Let’s pretend for a minute that you’re a string player or a guitarist (that is, if you’re not one already). You’re at the beginning of your newfound musicianship, picking up this instrument that is foreign to you. The first few times you pick it up, you’re motivated to keep up with practicing it. But soon enough, your fingertips begin to hurt, a phenomena you’ve probably never experienced before this very moment. You realize that in your attempt to make music, it is accompanied with pain. The constant friction of your fingers working hard to produce a tolerable melody comes at a cost: your comfort.
But you don’t give up. You play through the pain and you learn to cope with it. Eventually, the buzzing that waters down the guitar sounds or the screeching of your stringed instrument disappears and you’re left with the mature sound of the instrument, much like the sound you hear when it’s played on the radio. During your playing, you’ve found that your fingertips have hardened. They are now callused and you no longer feel pain.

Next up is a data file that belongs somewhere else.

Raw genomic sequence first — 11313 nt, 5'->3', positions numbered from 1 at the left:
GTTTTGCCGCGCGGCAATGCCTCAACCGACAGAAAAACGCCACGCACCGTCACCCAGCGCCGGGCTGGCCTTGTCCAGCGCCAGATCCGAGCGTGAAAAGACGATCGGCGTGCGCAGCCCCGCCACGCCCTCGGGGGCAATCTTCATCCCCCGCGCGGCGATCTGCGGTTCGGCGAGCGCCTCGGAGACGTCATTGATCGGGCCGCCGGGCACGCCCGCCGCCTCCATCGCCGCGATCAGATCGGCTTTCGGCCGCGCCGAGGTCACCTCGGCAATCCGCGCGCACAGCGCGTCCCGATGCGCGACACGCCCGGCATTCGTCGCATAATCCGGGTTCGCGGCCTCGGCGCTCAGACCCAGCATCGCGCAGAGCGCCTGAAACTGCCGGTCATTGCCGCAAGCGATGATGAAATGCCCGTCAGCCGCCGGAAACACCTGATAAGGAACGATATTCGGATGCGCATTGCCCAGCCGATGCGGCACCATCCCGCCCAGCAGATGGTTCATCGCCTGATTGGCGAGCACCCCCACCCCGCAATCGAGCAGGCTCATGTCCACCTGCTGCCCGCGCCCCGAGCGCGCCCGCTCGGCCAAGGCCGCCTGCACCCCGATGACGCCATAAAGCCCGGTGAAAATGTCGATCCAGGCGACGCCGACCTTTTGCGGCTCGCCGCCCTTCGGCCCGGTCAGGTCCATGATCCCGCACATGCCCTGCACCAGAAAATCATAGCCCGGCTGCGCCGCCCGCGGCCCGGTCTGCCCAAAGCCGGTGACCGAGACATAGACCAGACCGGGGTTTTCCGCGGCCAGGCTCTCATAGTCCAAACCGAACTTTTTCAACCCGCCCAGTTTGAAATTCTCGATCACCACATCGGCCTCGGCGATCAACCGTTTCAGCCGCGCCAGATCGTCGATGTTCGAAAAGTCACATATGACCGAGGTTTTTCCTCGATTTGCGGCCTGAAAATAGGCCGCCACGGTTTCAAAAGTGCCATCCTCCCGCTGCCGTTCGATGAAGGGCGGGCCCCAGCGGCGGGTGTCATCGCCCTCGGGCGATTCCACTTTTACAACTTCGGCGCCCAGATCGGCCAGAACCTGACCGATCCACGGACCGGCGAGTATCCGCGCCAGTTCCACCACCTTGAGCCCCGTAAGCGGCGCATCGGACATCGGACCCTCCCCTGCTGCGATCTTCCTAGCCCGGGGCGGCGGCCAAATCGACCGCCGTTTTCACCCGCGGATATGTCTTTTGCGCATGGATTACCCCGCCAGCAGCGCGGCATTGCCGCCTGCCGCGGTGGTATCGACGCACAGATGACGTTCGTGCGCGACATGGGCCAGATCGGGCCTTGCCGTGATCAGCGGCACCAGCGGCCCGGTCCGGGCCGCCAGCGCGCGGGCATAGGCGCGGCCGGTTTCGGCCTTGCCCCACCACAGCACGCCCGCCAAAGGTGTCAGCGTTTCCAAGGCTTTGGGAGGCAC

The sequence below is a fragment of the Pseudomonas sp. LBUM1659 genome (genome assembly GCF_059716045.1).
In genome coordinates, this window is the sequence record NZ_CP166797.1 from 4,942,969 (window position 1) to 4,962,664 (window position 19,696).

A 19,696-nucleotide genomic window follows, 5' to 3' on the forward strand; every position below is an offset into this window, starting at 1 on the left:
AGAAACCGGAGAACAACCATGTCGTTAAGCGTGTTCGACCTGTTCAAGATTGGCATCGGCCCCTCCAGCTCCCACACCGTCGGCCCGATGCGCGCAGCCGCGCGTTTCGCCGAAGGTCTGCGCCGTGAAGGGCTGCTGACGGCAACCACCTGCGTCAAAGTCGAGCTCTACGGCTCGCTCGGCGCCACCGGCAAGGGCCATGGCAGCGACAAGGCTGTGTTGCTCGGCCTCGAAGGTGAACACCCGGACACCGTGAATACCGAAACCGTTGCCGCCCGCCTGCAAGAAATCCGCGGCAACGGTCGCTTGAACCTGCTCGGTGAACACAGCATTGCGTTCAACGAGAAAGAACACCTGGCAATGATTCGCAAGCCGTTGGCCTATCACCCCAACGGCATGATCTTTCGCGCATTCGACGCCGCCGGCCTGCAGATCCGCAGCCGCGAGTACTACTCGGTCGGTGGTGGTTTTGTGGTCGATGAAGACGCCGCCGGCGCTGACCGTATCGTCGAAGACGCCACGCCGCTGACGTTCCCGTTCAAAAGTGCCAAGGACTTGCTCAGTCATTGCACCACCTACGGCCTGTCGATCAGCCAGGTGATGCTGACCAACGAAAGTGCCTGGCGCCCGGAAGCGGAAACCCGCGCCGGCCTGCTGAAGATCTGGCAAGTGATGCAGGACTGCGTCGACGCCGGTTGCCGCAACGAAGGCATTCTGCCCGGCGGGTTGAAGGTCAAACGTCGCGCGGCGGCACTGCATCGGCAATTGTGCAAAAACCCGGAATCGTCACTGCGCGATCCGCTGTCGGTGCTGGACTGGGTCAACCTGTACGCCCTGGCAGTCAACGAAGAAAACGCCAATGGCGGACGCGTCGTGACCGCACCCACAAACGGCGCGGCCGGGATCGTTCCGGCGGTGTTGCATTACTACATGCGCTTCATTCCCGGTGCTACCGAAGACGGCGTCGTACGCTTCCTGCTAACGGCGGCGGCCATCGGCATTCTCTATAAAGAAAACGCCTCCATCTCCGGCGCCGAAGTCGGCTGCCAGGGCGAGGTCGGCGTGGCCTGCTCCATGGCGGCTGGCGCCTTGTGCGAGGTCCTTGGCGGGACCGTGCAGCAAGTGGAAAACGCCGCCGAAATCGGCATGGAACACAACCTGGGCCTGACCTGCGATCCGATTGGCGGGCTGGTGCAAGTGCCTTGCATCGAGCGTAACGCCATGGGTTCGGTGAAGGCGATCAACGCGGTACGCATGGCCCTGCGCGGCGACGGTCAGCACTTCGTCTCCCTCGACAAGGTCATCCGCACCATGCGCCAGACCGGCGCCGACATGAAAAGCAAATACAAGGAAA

Life is a lot like this.
Our humanity begs for us to express, from words on a page to words spoken; from melodies sung to melodies played; from honing our craft that encourages observation and order to the ones that beckon the free spirit of creativity and imagination. For some of us, these are means of coping with the pain we encounter in our lives. In fact, there are those who admit how some of their art has been born out of pain. And much like our physical bodies, though they may experience immense pain, eventually it is no more. And as we venture into new territories in our unique human experiences, the cycle of pain, learning through the pain, and coping continues to repeat itself over and over again.
There are some of us, out of the fear of experiencing the sting of hurt and heartache, that turn cold, shocking those around us who truly love and care for us. Our past miseries have taught us that no one can be trusted and so our walls around us are built high to guard us. We think to ourselves if I let no one in, I can’t be hurt. And there are those of us who find ourselves more vulnerable and our pain drives us to expression through tears, through art, or even exercising.
Whatever the occurrence, whether physical, social, or internal, we would much rather not deal with the ache pain brings. But as we grow, some of us find that not all pain is bad, that it can be an indication of danger much like our hands are when it mistakenly comes in contact with a hot object. We discover that there are lessons in pain or that is serves a purpose, much like it does for the accomplished guitarist. There are others of us who find God through the pain, an experience which encourages some and perplexes others.
Whatever the case may be, whether it be in the coping or the learning, we can’t help but fight against discomfort. And pain is no exception.
We callus in order to survive.